We used an iterative ±3σ clipping method (Beers et al. 1990) to determine which galaxies were cluster members and this resulted in an estimate of the cluster velocity dispersion with an average number of galaxies that was up to three times larger than that used in previous studies of the same clusters. The spectroscopic completeness of the sample varies among the two datasets, being higher for the southern sample, where we have a spectroscopic completeness of 50% at V = 19.5 and could measure redshifts for 75% of the galaxies. For the northern sample, the situation is worse because of bad weather conditions during the observing runs (see Cava et al. 2009, for details).

The WINGS redshift table contains redshifts and memberships for 6132 galaxies, 3694 of which are tagged as cluster members. Table 6 shows the catalog entries. The coordinates are those centered on the fiber, while errors on the redshift measurements are correlated with the amplitude of the correlation peak, as described in Cava et al. (2009) and references therein. The typical error is ~25 km s-1. The membership is set to 1 if the galaxy is considered to be a cluster member, otherwise it is set to 0.

Table 6

REDSHIFT table content.

6.2. Star formation histories

For the subsample of 5299 galaxies with the highest signal-to-noise ratio (~15) spectra, we also derived star formation histories via spectro-photometric modeling (Fritz et al. 2011). In brief, we used a combination of single stellar population models (SSPs) of different ages to derive the galaxy star formation history using a minimization technique. The SSPs spanned a range of ages between 106 and 14.1 × 109 years and were calculated for three different metallicities (i.e. Z/H = 0.004, 0.02 and 0.05). For each metallicity value, many realizations of the galaxy star formation history (SFH) were calculated, with the final result coming from the realization that minimized the difference between the observed and calculated quantities. In practice, the χ2 value was calculated as the weighted difference between the calculated and observed continuum fluxes and equivalent widths of the visible lines (both absorption and emission). The amount of dust was also a free parameter of the model, which varied with the age of the SSP.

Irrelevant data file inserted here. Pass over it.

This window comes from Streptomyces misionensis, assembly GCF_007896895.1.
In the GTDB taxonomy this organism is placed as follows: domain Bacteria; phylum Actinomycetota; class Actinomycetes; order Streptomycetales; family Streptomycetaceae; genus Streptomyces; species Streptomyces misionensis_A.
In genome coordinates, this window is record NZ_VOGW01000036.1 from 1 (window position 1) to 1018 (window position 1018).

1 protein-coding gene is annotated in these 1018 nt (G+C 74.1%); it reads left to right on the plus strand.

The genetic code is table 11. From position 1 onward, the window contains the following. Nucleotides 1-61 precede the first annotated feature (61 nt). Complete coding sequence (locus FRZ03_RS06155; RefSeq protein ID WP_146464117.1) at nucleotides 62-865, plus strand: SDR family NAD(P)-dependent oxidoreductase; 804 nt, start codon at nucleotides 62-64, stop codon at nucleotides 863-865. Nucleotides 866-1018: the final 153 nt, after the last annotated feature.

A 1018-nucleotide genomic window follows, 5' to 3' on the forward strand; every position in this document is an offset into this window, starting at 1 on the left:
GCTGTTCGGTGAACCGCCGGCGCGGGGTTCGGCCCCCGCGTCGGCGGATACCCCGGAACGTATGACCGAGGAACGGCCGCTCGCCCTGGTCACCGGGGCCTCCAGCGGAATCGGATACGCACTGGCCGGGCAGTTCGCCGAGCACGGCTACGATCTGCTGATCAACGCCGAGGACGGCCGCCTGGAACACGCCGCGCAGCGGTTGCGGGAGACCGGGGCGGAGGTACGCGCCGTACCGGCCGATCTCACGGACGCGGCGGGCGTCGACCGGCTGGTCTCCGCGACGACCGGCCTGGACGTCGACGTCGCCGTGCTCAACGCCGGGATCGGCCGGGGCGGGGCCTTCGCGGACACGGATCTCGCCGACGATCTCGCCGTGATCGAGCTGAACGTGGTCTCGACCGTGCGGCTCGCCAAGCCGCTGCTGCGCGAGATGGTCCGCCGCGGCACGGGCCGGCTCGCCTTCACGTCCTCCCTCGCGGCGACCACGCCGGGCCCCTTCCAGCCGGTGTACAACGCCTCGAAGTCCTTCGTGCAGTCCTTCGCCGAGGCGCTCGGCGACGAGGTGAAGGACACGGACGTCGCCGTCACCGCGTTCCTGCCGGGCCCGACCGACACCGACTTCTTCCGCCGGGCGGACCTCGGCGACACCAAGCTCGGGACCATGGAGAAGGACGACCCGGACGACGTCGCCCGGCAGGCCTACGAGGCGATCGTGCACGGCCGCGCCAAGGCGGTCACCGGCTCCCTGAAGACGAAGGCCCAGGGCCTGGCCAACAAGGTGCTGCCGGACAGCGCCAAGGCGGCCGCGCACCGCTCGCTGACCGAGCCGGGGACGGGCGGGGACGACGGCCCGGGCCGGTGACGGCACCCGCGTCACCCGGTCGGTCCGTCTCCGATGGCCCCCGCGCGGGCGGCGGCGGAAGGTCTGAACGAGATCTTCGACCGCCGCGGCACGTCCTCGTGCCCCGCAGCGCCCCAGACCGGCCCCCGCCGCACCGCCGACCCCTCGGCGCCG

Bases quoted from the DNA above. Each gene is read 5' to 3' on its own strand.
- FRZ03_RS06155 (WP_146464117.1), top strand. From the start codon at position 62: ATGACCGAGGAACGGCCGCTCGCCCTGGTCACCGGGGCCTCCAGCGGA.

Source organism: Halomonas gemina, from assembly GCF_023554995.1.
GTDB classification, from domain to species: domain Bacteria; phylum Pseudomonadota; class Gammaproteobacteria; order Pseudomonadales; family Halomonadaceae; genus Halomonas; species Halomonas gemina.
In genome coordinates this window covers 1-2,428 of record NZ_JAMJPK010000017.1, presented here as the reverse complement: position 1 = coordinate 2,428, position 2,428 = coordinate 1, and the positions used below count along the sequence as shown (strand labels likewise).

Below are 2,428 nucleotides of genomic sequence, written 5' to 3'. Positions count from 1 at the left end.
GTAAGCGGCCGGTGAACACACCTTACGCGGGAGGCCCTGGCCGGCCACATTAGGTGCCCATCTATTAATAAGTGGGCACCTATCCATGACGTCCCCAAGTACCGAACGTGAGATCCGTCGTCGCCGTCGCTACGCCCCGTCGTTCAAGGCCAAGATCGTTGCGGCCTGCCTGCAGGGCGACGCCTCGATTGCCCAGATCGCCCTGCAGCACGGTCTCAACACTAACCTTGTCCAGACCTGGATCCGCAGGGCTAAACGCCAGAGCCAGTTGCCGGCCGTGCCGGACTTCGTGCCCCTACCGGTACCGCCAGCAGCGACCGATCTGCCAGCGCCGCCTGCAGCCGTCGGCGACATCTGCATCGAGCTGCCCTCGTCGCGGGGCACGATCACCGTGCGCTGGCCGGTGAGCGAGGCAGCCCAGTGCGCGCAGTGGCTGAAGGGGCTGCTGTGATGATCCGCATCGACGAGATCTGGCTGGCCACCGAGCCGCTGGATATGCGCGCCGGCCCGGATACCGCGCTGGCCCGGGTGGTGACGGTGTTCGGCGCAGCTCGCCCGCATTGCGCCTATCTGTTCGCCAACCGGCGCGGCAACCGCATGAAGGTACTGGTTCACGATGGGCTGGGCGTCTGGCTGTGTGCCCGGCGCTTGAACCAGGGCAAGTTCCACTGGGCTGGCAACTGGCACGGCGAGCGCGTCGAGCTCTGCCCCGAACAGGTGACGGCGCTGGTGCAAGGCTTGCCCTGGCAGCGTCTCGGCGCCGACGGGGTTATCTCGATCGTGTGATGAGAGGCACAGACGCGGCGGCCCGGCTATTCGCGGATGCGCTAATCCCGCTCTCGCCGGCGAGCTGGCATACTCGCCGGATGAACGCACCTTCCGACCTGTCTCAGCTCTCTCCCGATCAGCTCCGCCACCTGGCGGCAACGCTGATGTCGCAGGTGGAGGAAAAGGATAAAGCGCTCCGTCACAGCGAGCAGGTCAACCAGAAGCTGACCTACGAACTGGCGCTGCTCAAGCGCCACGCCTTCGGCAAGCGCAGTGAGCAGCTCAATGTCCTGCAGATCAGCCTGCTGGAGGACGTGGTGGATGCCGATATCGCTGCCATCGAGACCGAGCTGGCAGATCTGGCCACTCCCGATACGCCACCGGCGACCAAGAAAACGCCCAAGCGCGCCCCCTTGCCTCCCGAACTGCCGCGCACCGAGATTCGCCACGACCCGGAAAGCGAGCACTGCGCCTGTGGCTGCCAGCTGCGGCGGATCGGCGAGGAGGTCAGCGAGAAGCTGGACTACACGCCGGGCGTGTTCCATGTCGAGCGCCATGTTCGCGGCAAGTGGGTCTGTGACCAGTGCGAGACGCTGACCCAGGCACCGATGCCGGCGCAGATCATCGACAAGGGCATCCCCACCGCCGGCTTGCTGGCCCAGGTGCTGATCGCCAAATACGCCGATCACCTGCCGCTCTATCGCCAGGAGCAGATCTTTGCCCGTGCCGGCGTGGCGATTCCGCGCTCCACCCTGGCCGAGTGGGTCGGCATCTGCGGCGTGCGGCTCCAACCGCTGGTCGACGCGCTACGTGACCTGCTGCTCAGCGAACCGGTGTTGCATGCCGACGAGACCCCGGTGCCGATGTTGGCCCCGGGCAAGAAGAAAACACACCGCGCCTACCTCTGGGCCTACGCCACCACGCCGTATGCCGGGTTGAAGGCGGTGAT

This approach does not take the chemical evolution of the galaxy into account, as it implicitly assumes that the overall population of the galaxy has just one, single metallicity. However, Fritz et al. (2007, 2011) demonstrated that this assumption does not significantly bias the stellar mass determination. The adopted SSPs were those calculated using the isochrones of Bertelli et al. (1994) and a standard Salpeter IMF over the mass range 0.15–120 M.